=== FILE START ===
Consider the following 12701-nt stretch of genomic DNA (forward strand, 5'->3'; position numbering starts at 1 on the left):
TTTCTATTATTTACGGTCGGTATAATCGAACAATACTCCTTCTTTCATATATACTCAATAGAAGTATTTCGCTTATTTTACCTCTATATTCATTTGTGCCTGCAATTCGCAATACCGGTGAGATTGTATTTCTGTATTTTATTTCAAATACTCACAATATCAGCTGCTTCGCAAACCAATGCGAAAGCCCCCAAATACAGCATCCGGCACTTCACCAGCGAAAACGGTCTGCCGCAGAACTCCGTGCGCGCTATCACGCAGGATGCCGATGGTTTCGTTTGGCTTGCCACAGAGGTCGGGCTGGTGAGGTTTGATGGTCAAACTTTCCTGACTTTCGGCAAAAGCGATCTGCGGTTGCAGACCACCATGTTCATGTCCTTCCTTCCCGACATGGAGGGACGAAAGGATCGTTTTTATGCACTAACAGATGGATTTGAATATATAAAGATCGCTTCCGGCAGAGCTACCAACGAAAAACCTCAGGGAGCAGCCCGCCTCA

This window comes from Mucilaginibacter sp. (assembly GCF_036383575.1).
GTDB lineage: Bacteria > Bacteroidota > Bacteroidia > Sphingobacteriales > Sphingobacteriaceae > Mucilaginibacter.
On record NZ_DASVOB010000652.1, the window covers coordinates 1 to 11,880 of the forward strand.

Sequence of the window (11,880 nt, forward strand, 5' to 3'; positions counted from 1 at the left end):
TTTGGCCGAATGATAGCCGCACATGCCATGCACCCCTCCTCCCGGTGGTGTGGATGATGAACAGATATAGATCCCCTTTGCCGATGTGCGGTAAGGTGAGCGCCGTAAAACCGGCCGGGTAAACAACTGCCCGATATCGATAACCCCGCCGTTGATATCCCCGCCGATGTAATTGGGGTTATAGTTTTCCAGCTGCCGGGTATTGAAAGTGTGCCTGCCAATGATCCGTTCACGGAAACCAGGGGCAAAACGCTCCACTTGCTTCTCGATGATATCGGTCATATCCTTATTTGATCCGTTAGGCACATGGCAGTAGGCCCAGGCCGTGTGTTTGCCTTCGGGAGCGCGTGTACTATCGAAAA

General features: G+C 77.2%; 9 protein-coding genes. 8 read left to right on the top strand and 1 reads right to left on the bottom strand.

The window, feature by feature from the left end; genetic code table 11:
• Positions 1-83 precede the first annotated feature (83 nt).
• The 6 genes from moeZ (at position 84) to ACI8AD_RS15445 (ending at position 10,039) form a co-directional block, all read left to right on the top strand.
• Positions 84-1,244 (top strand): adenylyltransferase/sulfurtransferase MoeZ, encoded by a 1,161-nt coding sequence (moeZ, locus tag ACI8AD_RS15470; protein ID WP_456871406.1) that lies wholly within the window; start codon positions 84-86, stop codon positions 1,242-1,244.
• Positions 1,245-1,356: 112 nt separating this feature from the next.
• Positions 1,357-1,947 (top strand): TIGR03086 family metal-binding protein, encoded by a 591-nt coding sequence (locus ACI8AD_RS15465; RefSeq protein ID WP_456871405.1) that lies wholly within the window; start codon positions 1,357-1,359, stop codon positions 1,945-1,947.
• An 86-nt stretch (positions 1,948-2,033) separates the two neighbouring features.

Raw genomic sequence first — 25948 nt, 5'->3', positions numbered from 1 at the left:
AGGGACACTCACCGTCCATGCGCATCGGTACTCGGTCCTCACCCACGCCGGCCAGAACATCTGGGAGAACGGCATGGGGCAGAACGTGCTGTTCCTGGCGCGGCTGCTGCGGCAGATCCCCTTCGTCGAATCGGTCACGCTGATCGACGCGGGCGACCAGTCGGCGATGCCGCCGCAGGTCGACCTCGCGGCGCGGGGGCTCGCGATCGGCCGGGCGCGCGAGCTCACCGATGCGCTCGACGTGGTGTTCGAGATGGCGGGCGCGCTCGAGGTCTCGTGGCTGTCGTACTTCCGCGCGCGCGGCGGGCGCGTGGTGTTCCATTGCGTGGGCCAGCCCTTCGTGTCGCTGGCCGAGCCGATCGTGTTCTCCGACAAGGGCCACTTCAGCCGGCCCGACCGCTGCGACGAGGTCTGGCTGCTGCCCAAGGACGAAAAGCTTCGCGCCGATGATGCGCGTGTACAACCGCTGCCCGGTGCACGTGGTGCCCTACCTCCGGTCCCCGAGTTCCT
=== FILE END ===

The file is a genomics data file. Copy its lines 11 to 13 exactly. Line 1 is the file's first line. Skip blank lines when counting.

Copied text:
• The 6 genes from moeZ (at position 84) to ACI8AD_RS15445 (ending at position 10,039) form a co-directional block, all read left to right on the top strand.
• Positions 84-1,244 (top strand): adenylyltransferase/sulfurtransferase MoeZ, encoded by a 1,161-nt coding sequence (moeZ, locus tag ACI8AD_RS15470; protein ID WP_456871406.1) that lies wholly within the window; start codon positions 84-86, stop codon positions 1,242-1,244.
• Positions 1,245-1,356: 112 nt separating this feature from the next.